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Posts from the ‘Art @ the Center’ Category

RISING Photography Exhibit Opening, Fri, Feb 16 at 5:30 pm

RISING is a collaborative multimedia research project, using photography and oral history to better understand coastal communities’ beliefs and understandings regarding climate change. What changes have coastal residents witnessed due to recurring coastal hazards? How have they adapted to the changes? How have these past experiences with hazards affected their perceptions of future climate change and sea level rise?

Join us for the opening reception on Friday, Feb 16th, featuring remarks by project directors Baxter Miller and Ryan Stancil as well as snacks by Bill Smith of Crook’s Corner.

This project is made possible by a Community Collaborative Research Grant, a program of North Carolina Sea Grant in partnership with the William R. Kenan Jr. Institute for Engineering, Technology and Science at NC State University. Special thanks to our co-sponsors, Food For All, the Coastal Resilience Center, and the Department of American Studies.

Plastic Bag Quilting! Fri, Feb 2 at 2:00 pm

Ever wonder what to do with all those plastic bags lying around your house? Did you know that they can’t be combined with your regular recycling? This spring, to raise awareness about the serious environmental challenges that plastic bags present, the Center is partnering with Carolina Performing Arts and campus sustainability partners to turn plastic bags into art. We’re also issuing a Plastic Bag Challenge to see if UNC students, staff, faculty, parents, and friends can recycle 10,000 plastic bags through the special collection points that can help turn those old grocery bags (and other types of plastic film) into sustainable lumber and reusable plastic products.

Join us next Friday, as CPA DisTIL Fellow Robin Frohardt shows us how to craft a plastic bag quilt! Building on her previous work in visual arts, theater, and puppetry, Robin’s current project focuses on the ubiquity of plastic, which is non-biodegradable and therefore becomes a permanent part of our planet. Our plastic bag quilt will be exhibited on April 21 at “PLASTICON” in CPA’s new artspace CURRENT. We’ll have southern snacks, friendly instruction for newcomers, and a new spin on old-fashioned quilting. You can also bring in those old plastic bags, which we’ll collect and recycle as part of our Plastic Bag Challenge.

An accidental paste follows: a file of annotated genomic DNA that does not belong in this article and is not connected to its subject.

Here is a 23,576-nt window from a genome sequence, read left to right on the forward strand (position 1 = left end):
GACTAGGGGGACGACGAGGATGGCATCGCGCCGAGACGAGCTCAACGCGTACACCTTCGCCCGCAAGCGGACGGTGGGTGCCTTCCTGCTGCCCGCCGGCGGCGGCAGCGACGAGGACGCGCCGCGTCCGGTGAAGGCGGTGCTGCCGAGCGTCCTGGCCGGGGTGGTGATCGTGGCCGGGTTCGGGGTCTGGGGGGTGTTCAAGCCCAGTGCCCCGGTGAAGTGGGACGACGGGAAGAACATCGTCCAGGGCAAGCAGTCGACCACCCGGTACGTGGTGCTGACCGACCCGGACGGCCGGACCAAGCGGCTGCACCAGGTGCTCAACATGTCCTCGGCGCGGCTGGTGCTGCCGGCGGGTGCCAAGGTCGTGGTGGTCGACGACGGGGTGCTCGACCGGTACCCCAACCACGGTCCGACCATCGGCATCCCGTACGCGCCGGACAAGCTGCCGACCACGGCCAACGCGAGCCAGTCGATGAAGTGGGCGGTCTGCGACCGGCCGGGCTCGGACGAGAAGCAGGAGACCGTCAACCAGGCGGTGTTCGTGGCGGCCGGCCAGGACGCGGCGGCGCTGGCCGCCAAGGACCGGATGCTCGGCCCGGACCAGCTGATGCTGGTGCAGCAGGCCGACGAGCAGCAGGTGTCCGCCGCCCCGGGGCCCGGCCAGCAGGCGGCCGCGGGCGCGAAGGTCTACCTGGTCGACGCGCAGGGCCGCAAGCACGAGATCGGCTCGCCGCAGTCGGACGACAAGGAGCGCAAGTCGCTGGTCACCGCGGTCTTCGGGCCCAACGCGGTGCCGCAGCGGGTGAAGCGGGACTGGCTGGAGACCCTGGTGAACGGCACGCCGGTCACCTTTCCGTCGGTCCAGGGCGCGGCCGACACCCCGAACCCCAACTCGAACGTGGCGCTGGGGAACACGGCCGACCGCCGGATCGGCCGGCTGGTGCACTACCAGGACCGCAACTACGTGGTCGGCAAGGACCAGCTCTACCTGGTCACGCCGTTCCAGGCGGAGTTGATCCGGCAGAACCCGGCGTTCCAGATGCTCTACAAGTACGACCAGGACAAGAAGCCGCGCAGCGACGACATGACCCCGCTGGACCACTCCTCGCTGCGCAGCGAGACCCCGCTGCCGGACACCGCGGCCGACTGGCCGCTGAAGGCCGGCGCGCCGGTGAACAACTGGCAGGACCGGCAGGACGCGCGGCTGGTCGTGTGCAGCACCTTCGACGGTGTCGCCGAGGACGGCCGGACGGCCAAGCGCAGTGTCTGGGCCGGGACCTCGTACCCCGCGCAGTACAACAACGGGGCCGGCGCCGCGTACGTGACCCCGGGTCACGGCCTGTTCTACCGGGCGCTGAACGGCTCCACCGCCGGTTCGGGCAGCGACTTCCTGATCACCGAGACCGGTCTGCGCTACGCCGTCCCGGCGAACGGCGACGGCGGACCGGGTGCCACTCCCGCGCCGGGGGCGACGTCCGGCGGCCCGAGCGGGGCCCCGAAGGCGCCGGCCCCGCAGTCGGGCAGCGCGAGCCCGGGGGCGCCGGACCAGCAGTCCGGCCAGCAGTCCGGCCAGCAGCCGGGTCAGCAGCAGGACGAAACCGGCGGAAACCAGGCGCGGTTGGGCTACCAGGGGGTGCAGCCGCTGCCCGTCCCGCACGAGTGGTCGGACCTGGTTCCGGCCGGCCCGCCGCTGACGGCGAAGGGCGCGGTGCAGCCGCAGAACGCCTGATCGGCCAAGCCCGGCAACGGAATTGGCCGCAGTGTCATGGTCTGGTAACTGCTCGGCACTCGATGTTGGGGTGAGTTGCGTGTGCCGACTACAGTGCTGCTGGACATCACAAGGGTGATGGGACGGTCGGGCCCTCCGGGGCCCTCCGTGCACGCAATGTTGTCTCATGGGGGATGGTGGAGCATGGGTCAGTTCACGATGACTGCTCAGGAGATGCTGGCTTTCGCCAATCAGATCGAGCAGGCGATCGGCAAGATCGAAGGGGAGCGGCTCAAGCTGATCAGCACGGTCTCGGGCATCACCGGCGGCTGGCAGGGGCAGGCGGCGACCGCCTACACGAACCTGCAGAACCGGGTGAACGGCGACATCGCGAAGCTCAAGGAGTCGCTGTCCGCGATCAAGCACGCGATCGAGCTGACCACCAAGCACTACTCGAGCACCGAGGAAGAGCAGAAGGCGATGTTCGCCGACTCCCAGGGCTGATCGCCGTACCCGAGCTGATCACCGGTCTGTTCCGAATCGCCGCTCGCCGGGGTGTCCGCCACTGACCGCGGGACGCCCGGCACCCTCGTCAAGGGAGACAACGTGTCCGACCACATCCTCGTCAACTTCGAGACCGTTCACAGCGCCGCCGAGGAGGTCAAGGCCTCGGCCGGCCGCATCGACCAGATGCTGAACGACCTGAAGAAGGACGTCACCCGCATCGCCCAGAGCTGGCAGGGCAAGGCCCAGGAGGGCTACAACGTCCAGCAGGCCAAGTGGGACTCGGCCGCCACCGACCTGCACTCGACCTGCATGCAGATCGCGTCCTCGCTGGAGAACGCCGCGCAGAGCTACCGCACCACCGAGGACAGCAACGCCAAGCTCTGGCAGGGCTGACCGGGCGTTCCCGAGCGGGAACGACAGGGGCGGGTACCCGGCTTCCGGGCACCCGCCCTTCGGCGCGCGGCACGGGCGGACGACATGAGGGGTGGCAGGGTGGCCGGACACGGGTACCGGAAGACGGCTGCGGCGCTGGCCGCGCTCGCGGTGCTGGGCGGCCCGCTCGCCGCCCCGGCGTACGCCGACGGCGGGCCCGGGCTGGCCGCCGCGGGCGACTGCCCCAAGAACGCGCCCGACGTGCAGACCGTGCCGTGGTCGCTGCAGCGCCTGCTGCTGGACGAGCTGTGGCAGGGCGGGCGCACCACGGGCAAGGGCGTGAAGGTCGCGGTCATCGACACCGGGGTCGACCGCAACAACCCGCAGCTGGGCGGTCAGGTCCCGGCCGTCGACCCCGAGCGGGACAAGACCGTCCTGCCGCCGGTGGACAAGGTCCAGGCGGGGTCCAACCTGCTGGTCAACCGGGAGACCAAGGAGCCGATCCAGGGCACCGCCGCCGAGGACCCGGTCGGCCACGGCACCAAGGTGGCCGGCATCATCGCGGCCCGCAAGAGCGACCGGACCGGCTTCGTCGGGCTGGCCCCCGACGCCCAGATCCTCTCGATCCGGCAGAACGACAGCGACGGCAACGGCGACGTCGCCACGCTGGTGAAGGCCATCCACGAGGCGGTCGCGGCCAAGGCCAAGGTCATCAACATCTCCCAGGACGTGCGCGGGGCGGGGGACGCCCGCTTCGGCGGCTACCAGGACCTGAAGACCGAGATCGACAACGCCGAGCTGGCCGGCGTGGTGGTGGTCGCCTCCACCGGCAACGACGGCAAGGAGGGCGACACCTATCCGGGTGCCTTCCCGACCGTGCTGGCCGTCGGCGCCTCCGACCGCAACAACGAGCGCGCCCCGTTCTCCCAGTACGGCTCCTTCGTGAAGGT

This event is free and open to the public, but RSVPs to Alex Ripp at aripp@unc.edu will be appreciated. Special thanks to our co-sponsors and quilting buddies: Carolina Performing Arts, Sustainability@UNC, EcoReps, the Office of Waste Reduction and Recycling, and the Three Zeros Initiative. Deviled eggs and other southern snacks will be served!

RISING: On view through Spring 2018

RISING is a collaborative multimedia research project, using photography and oral history to better understand coastal communities’ beliefs and understandings regarding climate change. What changes have coastal residents witnessed due to recurring coastal hazards? How have they adapted to the changes? How have these past experiences with hazards affected their perceptions of future climate change and sea level rise?

Join us for the opening reception on Friday, February 16th, featuring remarks by project directors Baxter Miller and Ryan Stancil as well as snacks by Bill Smith of Crook’s Corner.

This project is made possible by a Community Collaborative Research Grant, a program of North Carolina Sea Grant in partnership with the William R. Kenan Jr. Institute for Engineering, Technology and Science at NC State University. Special thanks to our co-sponsors, Food For All, the Coastal Resilience Center, and the Department of American Studies.

On Display Through December 2017

Drop by the Center and check out our Fall 2017 art exhibit, featuring story quilts based on the deployed experiences of Native American military veterans. Inspired by oral history interviews with veterans from each of North Carolina’s eight state- and federally-recognized tribes, these quilts are artifacts of lived experience and material culture from the American South. Their stories from World War II through ongoing conflicts in Iraq and Afghanistan reflect the strength and complications of patriotism, as well as the struggles that sometimes continue after leaving the combat zone.

This project was conceived and directed by Karen Harley, a member of the Haliwa-Saponi Indian tribe. The exhibit is made possible with funding from the North Carolina Humanities Council, a statewide nonprofit and affiliate of the National Endowment for the Humanities.

Art Reception: Native Veteran Story Quilts, Fri, Sept 15 at 6:00 pm

Join us at the Center as we launch our Fall 2017 art exhibit, featuring story quilts based on the deployed experiences of Native American military veterans. Inspired by oral history interviews with veterans from each of North Carolina’s eight state- and federally-recognized tribes, these quilts are artifacts of lived experience and material culture from the American South. Their stories from World War II through ongoing conflicts in Iraq and Afghanistan reflect the strength and complications of patriotism, as well as the struggles that sometimes continue after leaving the combat zone.

In addition to comments by Project Director Karen Harley, a member of the Haliwa-Saponi Indian tribe, the opening reception will include performances by Native musicians and excerpts from oral history interviews. This exhibit is made possible with funding from the North Carolina Humanities Council, a statewide nonprofit and affiliate of the National Endowment for the Humanities. The reception is co-sponsored by UNC’s American Indian Center and Department of American Studies.